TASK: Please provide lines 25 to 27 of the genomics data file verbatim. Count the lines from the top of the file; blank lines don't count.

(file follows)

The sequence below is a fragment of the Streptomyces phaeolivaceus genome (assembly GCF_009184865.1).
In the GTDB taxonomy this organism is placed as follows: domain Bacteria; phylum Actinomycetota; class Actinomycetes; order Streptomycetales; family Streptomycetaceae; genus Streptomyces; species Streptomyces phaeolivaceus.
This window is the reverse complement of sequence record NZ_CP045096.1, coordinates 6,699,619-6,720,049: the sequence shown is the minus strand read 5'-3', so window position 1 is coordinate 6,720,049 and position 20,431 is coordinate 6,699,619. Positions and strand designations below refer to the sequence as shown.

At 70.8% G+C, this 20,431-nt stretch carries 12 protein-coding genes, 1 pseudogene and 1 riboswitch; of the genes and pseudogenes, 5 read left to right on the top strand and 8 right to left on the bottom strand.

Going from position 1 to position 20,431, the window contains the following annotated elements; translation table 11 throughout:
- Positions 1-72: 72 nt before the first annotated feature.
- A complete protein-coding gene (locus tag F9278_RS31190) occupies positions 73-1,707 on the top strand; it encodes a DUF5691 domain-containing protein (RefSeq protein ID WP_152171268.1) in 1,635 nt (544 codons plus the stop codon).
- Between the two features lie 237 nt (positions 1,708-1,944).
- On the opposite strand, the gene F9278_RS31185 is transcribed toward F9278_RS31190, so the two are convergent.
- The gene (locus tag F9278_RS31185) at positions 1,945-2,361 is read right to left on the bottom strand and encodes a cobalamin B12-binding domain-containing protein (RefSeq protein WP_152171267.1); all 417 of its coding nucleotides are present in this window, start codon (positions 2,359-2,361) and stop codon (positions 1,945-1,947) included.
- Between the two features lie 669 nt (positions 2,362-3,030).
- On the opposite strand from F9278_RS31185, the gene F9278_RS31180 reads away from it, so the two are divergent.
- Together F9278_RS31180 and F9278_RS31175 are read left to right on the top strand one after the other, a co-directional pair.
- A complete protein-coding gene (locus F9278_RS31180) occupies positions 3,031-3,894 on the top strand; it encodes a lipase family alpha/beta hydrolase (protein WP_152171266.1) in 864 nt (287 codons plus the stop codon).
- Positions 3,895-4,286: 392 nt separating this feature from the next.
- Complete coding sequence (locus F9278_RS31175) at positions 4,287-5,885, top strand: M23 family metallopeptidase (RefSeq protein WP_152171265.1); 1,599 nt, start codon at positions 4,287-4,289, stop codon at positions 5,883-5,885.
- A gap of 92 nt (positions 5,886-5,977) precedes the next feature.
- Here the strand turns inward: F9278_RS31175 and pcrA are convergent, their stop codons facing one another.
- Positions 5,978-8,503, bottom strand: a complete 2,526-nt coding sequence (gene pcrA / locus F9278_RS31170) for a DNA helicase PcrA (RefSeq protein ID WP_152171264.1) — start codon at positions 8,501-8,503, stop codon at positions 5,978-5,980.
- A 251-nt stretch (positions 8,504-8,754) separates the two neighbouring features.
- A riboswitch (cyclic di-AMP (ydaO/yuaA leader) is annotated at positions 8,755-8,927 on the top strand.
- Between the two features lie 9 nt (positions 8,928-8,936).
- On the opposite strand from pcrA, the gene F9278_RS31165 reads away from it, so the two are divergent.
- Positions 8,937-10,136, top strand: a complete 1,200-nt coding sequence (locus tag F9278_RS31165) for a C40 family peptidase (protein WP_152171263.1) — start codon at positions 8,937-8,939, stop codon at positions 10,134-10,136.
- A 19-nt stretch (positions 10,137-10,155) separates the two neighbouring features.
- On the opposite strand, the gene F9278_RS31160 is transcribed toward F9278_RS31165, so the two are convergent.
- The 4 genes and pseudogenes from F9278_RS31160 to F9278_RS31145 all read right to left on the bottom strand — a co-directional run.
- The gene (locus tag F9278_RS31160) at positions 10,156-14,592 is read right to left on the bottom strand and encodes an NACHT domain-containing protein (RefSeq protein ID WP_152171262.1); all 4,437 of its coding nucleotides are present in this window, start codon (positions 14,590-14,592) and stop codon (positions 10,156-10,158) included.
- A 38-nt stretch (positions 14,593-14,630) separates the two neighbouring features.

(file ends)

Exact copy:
- A 19-nt stretch (positions 10,137-10,155) separates the two neighbouring features.
- On the opposite strand, the gene F9278_RS31160 is transcribed toward F9278_RS31165, so the two are convergent.
- The 4 genes and pseudogenes from F9278_RS31160 to F9278_RS31145 all read right to left on the bottom strand — a co-directional run.